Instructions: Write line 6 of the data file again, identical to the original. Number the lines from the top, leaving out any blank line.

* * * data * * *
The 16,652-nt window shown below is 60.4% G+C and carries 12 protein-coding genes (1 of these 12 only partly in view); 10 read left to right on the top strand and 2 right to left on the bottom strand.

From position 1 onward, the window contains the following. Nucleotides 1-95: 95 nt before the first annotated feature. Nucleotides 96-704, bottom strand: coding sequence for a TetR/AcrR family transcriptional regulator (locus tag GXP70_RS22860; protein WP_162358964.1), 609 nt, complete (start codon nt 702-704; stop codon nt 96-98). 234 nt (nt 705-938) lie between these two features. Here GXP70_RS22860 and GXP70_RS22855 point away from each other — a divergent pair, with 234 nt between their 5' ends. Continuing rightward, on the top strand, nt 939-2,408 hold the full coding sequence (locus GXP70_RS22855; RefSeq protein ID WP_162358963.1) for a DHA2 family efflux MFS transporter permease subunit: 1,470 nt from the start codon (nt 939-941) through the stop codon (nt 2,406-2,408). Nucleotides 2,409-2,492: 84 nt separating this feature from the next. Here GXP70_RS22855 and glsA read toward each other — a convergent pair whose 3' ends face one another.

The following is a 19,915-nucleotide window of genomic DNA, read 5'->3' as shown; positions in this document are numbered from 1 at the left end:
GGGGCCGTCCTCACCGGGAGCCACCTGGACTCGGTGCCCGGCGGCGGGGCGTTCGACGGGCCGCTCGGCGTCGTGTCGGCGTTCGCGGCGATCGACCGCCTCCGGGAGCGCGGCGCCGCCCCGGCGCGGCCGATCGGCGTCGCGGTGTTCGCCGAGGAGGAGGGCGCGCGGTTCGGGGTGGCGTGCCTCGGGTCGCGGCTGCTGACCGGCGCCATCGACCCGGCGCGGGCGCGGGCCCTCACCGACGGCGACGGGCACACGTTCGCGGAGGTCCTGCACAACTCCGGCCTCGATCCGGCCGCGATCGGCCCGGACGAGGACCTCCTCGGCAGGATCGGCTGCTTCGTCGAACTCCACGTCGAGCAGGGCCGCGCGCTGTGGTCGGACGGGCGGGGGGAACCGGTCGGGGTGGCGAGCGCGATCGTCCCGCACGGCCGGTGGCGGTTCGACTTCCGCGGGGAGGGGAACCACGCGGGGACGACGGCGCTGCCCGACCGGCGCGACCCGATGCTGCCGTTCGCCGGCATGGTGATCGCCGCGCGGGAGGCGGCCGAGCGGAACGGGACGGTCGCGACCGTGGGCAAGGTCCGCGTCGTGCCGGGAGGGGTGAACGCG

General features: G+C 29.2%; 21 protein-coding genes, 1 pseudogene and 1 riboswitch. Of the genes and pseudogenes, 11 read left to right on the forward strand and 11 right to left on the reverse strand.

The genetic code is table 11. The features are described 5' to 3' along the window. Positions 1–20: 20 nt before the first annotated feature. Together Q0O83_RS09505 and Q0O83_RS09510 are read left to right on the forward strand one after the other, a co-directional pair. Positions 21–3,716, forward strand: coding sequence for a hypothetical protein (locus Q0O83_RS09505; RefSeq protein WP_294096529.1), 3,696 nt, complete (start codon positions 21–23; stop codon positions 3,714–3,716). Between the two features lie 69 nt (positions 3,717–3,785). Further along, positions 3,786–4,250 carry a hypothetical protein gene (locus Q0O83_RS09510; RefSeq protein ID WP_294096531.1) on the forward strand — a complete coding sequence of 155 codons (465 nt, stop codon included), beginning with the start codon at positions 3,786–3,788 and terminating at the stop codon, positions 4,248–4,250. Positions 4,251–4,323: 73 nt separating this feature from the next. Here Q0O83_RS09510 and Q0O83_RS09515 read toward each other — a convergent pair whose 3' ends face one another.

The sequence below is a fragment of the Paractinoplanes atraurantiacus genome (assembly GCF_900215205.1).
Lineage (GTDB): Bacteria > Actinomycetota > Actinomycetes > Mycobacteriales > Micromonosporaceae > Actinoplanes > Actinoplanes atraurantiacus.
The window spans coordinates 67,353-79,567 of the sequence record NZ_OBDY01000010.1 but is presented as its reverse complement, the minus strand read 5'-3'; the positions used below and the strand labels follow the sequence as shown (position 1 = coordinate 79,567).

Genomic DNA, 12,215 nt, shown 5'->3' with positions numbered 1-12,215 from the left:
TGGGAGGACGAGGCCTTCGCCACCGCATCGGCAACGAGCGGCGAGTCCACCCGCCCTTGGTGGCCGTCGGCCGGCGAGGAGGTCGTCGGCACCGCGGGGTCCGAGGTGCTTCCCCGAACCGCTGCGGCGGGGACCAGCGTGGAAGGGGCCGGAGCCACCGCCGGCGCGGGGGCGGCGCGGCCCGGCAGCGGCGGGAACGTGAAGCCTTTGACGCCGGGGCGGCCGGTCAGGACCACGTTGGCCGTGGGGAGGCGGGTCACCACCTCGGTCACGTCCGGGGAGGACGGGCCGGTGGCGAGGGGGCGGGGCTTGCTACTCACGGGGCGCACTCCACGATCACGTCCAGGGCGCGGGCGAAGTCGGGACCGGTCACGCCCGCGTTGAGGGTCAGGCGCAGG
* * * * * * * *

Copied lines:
The genetic code is table 11. The features are described 5' to 3' along the window. Positions 1–20: 20 nt before the first annotated feature. Together Q0O83_RS09505 and Q0O83_RS09510 are read left to right on the forward strand one after the other, a co-directional pair. Positions 21–3,716, forward strand: coding sequence for a hypothetical protein (locus Q0O83_RS09505; RefSeq protein WP_294096529.1), 3,696 nt, complete (start codon positions 21–23; stop codon positions 3,714–3,716). Between the two features lie 69 nt (positions 3,717–3,785). Further along, positions 3,786–4,250 carry a hypothetical protein gene (locus Q0O83_RS09510; RefSeq protein ID WP_294096531.1) on the forward strand — a complete coding sequence of 155 codons (465 nt, stop codon included), beginning with the start codon at positions 3,786–3,788 and terminating at the stop codon, positions 4,248–4,250. Positions 4,251–4,323: 73 nt separating this feature from the next. Here Q0O83_RS09510 and Q0O83_RS09515 read toward each other — a convergent pair whose 3' ends face one another.